By Athman Amran
The World Peace Art Exhibition made its maiden appearance in Africa by choosing Kenya to honour the late environmentalist and Nobel laureate Wangari Maathai.
The exhibition, which has visited 24 cities in 16 countries, is showing more than 200 works by renowned Japanese artists. It will run from Wednesday to Saturday at the Nairobi National Museums.
"Kenya is the first country we have exhibited in Africa. There are many issues of natural resources and environment. Prof Maathai believed that peace is the protection of the environment," the chair of the Executive Committee of the International Peace Arts, Mr Hidetoshi Kushida, said during a Press conference.
Kushida said when Maathai visited Japan in 2005, she was impressed by the spirit of Mottainai (a sense of regret concerning waste when the intrinsic value of an object or resource is not properly used) and she helped promote the word help resolve global environmental issues.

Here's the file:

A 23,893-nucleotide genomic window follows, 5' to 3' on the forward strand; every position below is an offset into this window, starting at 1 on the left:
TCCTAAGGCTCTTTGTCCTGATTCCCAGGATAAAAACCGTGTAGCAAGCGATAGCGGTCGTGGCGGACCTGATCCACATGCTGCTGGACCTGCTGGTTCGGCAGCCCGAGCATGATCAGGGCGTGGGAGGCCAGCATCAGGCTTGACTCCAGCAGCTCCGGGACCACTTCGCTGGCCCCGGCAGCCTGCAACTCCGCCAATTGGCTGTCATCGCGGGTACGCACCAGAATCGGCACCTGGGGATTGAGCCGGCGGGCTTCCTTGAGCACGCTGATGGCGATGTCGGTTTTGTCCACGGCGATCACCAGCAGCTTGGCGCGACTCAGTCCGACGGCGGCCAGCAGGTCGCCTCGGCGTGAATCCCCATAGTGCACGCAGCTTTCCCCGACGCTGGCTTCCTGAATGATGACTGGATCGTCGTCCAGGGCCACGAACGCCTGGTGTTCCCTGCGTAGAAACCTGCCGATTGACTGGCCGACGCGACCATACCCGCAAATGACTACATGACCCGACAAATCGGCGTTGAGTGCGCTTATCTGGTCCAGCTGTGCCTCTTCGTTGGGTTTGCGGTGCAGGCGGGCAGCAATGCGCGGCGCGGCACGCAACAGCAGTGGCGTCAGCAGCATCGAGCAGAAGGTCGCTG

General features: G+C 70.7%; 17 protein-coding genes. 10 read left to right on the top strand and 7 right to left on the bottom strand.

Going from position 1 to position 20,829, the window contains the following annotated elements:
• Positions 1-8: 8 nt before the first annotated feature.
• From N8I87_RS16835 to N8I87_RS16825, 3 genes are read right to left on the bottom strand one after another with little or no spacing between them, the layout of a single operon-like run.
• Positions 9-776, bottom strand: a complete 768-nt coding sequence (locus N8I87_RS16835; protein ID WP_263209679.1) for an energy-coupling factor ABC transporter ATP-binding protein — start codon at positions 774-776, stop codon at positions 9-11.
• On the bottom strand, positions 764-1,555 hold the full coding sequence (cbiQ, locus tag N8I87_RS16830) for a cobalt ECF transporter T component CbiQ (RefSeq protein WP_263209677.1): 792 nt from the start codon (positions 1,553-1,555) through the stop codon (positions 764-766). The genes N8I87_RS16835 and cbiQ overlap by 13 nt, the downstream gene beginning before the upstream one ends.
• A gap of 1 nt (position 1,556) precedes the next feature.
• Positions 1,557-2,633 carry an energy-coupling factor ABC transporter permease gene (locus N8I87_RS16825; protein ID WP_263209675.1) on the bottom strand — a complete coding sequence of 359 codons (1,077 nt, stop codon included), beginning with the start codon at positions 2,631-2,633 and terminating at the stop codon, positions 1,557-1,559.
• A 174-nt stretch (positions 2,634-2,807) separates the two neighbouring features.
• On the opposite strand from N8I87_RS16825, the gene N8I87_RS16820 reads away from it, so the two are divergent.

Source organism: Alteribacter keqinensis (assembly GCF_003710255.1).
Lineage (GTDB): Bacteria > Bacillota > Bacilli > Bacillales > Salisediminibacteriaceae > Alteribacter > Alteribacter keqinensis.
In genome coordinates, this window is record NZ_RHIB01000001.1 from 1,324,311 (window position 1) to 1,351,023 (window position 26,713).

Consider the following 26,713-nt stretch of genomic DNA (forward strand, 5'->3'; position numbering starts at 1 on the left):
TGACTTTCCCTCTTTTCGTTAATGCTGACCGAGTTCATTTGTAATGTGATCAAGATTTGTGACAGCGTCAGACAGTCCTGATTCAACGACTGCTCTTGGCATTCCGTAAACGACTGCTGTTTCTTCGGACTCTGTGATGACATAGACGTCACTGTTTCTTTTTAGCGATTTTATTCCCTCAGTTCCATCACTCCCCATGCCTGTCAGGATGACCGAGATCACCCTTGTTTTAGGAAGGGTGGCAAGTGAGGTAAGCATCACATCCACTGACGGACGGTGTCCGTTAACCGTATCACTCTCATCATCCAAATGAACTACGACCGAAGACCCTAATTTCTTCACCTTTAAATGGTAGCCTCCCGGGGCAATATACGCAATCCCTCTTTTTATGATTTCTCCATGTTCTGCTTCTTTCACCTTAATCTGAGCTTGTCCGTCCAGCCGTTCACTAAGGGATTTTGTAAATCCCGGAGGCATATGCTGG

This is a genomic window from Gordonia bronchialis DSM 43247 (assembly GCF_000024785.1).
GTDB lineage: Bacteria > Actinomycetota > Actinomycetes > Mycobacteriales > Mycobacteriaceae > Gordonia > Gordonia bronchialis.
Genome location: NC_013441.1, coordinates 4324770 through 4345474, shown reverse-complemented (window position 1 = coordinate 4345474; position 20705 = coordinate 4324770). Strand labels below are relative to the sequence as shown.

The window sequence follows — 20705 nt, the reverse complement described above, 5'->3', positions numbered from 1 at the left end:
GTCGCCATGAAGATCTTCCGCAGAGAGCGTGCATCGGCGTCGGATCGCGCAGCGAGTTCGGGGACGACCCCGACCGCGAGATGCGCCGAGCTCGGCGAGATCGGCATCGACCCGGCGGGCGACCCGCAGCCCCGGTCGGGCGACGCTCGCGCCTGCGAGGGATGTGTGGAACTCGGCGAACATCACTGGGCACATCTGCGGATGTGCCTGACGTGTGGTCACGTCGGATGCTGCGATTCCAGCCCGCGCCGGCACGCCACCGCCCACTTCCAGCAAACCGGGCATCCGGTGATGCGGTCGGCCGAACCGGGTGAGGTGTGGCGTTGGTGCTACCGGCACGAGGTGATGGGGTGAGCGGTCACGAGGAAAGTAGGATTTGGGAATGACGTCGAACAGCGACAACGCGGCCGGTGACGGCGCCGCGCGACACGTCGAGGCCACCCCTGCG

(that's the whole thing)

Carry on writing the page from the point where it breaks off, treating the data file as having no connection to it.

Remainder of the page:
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"It would be wonderful if the Mottainai spirit spread from Japan and Kenya could contribute to a greener earth and strengthen solidarity among human beings," Kushida said.
Ten Japanese artists will also be going around schools to plant trees in honour of Maathai, and to teach children about peace through art.
Kushida said that by planting seeds for peace, they were determined to appeal for the end of war and lasting harmony.
"Japan is rich in trees and has lived in harmony with forests while Kenya has co-existed with savannas and wild animals. The two countries are to learn peace through nature and to be united through art," Kushida said.
He said the world should face nature and spread peace through universal artistic works and expressed appreciation for the continued support and cooperation.
During the official opening yesterday evening, US President Barack Obama’s grandmother, Sarah Obama, was a special guest. Tomorrow, the museum will host lectures by local scholars.